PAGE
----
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New cost-benefit framework needed to assess value of distributed energy -- report

by

Julia Pyper, E&E reporter

Published: Wednesday, September 24, 2014

The New York State Public Service Commission (PSC) has embarked on a mission to fundamentally transform its electricity sector to promote wider deployment of distributed energy resources, such as energy efficiency, demand response and distributed generation, such as rooftop solar.

In a new report, a group of organizations pushing for grid modernization called for the state to embrace new cost-benefit analysis techniques that place a higher value on the public-interest benefits of distributed energy resources in order to meet the state's energy goals.

The report, produced by Synapse Energy Economics Inc., a consulting firm based in Cambridge, Mass., was commissioned by the Advanced Energy Economy Institute (AEEI), a nonprofit arm of the Advanced Energy Economy (AEE) business association. AEEI and AEE submitted the report in a filing to the PSC on Sunday in partnership with the Alliance for Clean Energy New York and the New England Clean Energy Council.

According to the authors, traditional cost-benefit analyses are too narrow and, therefore, overlook some of the hard-to-quantify benefits distributed energy resources have to offer, such as reduced carbon emissions, avoided unnecessary power generation or the ability for customers to better regulate their load.

"What most states have done in the past, including New York, is they've said if we can't put it into monetary terms, we're going to ignore it; basically, we're going to put it at zero value," said Tim Woolf, vice president of Synapse Energy Economics and principal author of the report. "We're saying that just can't continue."

"Even though these benefits are difficult to quantify and monetize, they must be accounted for somehow," he added.

Several innovative screening mechanisms are proposed in the report to help determine if distributed energy resources deserve to receive ratepayer support that makes them easier to adopt.

Synapse Energy recommends abandoning the traditional "total resource cost test" in favor of a "societal cost test" that takes into account a broader set of benefits. The group also recommends a "societal discount rate" for financial accounting of benefits over time. According to Woolf, standard discounting practices downplay long-term benefits in favor of shareholder interests.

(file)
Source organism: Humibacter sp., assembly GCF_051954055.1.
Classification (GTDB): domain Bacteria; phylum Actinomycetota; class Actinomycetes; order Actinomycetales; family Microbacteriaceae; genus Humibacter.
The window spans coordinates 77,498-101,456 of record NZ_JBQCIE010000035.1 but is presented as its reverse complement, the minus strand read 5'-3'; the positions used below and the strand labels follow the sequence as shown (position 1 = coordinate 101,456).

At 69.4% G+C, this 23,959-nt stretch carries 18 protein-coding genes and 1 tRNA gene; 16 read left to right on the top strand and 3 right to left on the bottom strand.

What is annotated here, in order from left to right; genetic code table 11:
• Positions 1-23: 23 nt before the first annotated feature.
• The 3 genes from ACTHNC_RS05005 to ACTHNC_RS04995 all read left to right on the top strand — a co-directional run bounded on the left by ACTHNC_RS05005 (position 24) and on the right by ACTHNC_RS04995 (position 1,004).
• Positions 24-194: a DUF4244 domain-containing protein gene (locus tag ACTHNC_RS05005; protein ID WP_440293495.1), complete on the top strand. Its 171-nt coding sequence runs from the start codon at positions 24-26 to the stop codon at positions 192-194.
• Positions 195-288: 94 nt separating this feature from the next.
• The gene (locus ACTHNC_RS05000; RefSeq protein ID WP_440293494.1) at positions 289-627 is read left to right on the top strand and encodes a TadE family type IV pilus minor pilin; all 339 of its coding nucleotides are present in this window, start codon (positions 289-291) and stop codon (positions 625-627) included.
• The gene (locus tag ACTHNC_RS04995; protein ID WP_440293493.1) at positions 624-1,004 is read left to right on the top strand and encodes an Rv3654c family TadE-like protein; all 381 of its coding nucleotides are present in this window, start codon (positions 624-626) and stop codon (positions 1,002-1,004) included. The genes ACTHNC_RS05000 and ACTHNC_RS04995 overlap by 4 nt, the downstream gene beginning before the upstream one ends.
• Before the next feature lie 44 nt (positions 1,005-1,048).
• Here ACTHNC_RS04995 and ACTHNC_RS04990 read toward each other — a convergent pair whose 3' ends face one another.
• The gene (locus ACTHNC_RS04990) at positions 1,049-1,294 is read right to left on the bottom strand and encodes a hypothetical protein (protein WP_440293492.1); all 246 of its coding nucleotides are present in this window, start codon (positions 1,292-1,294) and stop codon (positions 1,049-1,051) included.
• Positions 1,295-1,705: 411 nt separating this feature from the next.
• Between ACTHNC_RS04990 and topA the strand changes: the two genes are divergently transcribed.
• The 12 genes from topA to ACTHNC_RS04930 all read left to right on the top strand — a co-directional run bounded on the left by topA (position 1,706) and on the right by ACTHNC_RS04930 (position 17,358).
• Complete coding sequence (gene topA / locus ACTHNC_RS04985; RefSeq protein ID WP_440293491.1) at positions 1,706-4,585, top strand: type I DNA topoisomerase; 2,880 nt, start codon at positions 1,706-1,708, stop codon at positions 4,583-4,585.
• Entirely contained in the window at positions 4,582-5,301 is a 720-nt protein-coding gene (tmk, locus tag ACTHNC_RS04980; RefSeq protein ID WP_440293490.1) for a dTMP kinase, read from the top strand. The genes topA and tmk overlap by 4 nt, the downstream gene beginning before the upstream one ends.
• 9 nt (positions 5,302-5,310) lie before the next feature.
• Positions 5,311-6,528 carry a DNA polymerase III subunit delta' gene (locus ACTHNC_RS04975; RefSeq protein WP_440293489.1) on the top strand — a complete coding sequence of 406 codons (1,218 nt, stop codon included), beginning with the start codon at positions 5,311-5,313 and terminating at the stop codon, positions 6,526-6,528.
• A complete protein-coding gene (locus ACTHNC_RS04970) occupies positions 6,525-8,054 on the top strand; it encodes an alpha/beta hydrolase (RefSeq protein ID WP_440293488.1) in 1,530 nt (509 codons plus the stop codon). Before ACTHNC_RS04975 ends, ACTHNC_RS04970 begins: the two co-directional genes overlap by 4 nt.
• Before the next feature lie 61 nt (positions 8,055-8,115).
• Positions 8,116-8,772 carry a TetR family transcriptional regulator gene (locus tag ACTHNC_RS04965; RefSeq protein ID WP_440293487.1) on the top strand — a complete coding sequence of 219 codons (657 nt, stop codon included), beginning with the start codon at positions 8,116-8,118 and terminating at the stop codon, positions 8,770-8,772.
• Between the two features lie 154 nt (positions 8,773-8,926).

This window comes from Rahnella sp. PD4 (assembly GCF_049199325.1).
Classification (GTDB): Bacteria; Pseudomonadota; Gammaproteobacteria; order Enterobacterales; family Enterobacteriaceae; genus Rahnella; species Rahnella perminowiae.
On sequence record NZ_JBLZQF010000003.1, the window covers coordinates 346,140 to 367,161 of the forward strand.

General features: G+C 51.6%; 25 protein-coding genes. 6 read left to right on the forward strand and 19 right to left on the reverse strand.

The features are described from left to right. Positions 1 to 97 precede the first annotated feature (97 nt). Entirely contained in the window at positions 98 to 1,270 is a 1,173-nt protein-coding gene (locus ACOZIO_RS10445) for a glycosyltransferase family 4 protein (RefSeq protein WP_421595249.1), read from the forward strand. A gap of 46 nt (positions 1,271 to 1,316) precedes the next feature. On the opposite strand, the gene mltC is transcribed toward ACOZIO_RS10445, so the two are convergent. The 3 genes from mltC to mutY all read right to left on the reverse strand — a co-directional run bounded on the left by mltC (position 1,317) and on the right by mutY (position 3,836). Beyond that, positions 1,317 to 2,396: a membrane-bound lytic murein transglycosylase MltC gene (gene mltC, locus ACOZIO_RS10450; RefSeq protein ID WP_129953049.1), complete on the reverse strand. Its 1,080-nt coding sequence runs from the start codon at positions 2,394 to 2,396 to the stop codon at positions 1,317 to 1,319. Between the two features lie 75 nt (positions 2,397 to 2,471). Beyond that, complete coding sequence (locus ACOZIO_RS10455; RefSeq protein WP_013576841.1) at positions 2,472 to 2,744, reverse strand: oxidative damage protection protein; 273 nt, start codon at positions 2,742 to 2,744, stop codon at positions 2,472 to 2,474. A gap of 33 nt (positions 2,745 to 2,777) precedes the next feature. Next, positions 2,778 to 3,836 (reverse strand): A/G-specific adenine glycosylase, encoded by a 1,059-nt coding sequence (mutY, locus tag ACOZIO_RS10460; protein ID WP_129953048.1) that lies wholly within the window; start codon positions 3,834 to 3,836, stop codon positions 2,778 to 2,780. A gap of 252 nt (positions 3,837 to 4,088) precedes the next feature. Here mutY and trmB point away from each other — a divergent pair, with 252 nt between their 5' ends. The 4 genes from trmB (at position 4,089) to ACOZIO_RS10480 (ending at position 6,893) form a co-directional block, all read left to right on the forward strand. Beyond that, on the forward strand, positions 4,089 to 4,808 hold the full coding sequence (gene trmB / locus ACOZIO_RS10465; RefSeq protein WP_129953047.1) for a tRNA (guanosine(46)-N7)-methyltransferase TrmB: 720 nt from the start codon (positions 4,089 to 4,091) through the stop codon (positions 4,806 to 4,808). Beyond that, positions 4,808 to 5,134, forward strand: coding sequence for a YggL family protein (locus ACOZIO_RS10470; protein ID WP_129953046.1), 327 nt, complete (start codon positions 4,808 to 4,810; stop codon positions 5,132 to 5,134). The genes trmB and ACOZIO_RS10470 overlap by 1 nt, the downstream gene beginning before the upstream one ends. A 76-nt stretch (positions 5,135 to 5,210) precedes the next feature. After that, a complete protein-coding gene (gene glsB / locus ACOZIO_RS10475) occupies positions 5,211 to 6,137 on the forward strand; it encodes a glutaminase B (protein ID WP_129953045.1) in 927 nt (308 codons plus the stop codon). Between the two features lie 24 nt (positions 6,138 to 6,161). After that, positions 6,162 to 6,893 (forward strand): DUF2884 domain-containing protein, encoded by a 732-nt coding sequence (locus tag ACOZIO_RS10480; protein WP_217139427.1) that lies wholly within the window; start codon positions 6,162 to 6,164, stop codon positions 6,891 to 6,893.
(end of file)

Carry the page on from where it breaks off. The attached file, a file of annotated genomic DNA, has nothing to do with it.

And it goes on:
N.Y. leads other states with utility reform

New York's "Reforming the Energy Vision," or REV, initiative launched in April seeks to give customers more options in how they manage and consume electricity, and to improve system reliability and resilience, particularly in light of weaknesses exposed by Superstorm Sandy (ClimateWireApril 29).

"There's no question Sandy was one of the key driers of REV, but I think it's also the fact that business as usual can't continue," said Lisa Frantzis, senior vice president of AEE and AEEI.

"You have a lot more intermittent renewables coming on the grid; you have investments that need to be made in the transmission and distribution infrastructure; there's a need for more cybersecurity on the grid; and people are demanding more resiliency," she said. "A lot of variables are driving the need to do something different."

New York's vision for utility-sector reform is arguably the most comprehensive of any state in the country. As part of the shift, REV would open markets for third-party competition, which could threaten the business model of traditional utilities.

But according to Frantzis, it could also be a revenue opportunity for utilities, which in recent years have seen flat or declining load growth.

"The goal is to provide more products and services, engage the customers more," she said. "In some cases, maybe the utility might be best at providing those; in others, it might be a third-party provider that comes in and provides more innovative products and services."

The advent of the Internet, computers and smart home appliances is creating new ways to manage energy that simply didn't exist before, said Woolf. Utilities can either get on board or get left behind.

The "electricity industry is constantly evolving, but I would say the past decade and the next one, we will see advanced evolution, with a lot of changes due to infrastructure aging," he said. "Utilities have to replace the current transmission and distribution and have the option of replacing it with the technology of today and yesterday or the technology of tomorrow."

Copyright 2014 E&E Publishing LLC. This article was reprinted from ClimateWire with Permission of E&E Publishing.